The Goddess Speaks
Yearbook camp was bonding experience for teacher and students
This year, as I have so many other years, I spent a weekend at a yearbook camp with 20 of my students, and about 80 from other high schools. All but three of my kids were rookies to yearbook, which meant I did not know them well and, in fact, would not have been able to recognize some as my students. This posed a huge risk in terms of security, but I decided to go ahead with attending camp and hope for the best.
The best happened. These young men and women got themselves to school for bus pickup by 7:30 a.m. on a Saturday, were on time for every meal and in the right rooms for bed check, did not use profanity all weekend and organized themselves into teams for all events.
They were polite, helpful and funny. I wasn't really surprised at this, but I wish that the community at large could see how wonderful the kids are who attend our public schools.
My experience with kids in Hawaii high schools, where I have been teaching for nearly 20 years, is that for the most part students try hard, practice good ethics and want to learn. I know many teachers who truly enjoy their jobs.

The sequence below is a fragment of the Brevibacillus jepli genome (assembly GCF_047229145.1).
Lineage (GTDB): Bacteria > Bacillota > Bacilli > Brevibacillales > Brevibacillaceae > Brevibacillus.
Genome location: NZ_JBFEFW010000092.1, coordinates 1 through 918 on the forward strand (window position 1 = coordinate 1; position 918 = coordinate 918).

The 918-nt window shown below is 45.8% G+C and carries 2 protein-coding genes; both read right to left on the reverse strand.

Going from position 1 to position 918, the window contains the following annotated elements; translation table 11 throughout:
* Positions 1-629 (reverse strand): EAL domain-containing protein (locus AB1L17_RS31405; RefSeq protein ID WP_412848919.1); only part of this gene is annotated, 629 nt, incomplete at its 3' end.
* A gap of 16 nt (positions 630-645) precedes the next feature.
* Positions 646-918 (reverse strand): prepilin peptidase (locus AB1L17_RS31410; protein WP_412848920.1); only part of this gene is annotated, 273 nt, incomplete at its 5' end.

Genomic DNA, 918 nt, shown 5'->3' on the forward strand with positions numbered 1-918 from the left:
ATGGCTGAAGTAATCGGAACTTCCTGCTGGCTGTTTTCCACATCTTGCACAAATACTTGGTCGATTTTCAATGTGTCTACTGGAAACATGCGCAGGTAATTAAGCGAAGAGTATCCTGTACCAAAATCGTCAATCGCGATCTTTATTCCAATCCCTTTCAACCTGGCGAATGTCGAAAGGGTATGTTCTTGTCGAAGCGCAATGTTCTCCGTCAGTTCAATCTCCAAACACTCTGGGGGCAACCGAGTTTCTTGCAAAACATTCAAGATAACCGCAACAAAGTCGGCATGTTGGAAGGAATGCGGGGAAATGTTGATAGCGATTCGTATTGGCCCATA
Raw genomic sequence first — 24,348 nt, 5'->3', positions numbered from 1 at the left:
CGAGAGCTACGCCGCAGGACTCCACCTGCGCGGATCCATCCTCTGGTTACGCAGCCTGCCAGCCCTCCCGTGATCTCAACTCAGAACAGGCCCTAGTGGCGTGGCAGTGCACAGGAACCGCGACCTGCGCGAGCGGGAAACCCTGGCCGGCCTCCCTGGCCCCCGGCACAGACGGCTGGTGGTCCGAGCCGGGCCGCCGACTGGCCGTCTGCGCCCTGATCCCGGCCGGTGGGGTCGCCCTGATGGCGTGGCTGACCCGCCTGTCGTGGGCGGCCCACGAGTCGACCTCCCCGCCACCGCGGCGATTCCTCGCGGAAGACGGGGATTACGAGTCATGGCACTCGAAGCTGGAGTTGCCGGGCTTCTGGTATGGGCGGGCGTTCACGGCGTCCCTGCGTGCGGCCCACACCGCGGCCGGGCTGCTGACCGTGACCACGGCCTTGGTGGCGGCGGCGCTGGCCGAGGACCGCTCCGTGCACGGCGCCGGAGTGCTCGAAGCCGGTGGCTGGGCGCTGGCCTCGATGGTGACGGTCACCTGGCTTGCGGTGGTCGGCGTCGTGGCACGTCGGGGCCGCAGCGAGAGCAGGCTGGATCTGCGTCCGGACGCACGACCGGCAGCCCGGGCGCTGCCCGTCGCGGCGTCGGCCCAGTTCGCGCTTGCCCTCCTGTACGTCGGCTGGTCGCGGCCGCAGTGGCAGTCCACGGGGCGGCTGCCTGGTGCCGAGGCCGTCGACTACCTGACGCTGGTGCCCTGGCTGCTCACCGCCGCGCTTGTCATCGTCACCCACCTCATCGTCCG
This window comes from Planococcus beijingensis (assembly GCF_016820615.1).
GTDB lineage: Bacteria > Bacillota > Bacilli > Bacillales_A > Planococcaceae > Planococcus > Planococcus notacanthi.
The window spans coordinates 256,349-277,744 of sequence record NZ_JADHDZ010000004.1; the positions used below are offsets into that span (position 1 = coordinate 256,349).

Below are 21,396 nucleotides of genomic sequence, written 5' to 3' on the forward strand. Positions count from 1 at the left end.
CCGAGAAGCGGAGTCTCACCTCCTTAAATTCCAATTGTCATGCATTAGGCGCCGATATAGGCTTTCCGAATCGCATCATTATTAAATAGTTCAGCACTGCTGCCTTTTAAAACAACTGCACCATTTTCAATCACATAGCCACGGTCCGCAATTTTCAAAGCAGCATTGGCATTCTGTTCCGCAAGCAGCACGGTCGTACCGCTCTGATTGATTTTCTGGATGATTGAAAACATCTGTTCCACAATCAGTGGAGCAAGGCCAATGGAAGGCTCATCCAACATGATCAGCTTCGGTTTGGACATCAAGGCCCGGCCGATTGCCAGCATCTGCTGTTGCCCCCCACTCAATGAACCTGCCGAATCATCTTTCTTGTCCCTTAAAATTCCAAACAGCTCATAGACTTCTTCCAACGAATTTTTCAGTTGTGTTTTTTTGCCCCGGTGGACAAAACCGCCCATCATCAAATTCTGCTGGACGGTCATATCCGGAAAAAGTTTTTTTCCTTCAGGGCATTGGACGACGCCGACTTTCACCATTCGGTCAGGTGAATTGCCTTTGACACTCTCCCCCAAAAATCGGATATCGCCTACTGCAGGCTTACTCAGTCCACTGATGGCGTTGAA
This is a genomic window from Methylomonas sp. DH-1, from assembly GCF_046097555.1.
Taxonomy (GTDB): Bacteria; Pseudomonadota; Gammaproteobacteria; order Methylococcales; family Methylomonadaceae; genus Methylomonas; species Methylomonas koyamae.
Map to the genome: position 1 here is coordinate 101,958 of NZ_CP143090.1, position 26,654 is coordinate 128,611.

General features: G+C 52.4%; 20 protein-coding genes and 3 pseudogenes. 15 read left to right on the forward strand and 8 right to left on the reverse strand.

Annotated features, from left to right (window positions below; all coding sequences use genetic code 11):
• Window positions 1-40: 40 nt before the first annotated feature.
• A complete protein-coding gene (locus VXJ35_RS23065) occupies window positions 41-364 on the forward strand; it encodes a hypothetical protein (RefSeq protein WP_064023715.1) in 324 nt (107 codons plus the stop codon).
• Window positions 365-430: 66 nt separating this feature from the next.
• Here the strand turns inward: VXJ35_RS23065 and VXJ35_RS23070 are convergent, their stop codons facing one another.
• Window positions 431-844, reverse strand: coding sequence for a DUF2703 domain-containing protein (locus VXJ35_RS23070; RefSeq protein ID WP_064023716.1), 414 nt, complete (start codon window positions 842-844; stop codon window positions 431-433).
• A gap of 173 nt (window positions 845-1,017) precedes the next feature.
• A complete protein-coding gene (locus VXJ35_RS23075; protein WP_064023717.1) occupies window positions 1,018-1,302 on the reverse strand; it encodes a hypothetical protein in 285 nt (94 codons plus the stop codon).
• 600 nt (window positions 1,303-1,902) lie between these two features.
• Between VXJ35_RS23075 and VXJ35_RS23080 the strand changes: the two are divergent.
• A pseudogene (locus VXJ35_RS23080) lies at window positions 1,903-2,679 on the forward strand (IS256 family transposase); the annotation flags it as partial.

There's laughter and stories and hanging out in their classrooms, and the kids have nicknames for their teachers that speak of affection and family.
It's true that some teachers don't share my enthusiasm for the teenage mind, and truthfully, I think they must hate their jobs. I love my job, and I ignore the dire predictions about mischief and mayhem. Simply put, I trust my students and they trust me. Generally this works out well for all parties concerned.
This is not to say that kids behave in all instances like mature adults. For one thing, they have a tendency to have great ideas that work for them but not for any sensible grown-up.
For example, my yearbook crew got hungry at 10 p.m., despite a huge Italian dinner of frightening recency, and ordered up pizza to be delivered to their hotel rooms. The pizza arrived late, the kids were running all over Makaha Resort trying to locate the pizza man, I ended up grumpy and tired, and I had to delay bed checks to allow for sausage, cheese and dough.
On the other hand, the kids were up bright and early for breakfast (honestly, just feed the average teenager and they'll do anything for you) and lost only one of 14 room keys, one jacket and one pair of shoes. The police didn't come, and when we arrived back home somewhat the worse for wear, I unloaded a bus full of tired but bonded kids, who were more than ready to begin the yearlong grind of creating a yearbook and serving their school.
I think that's a pretty good trade-off for a few more gray hairs and some lost sleep.
Cris Rathyen teaches English at Moanalua High School.
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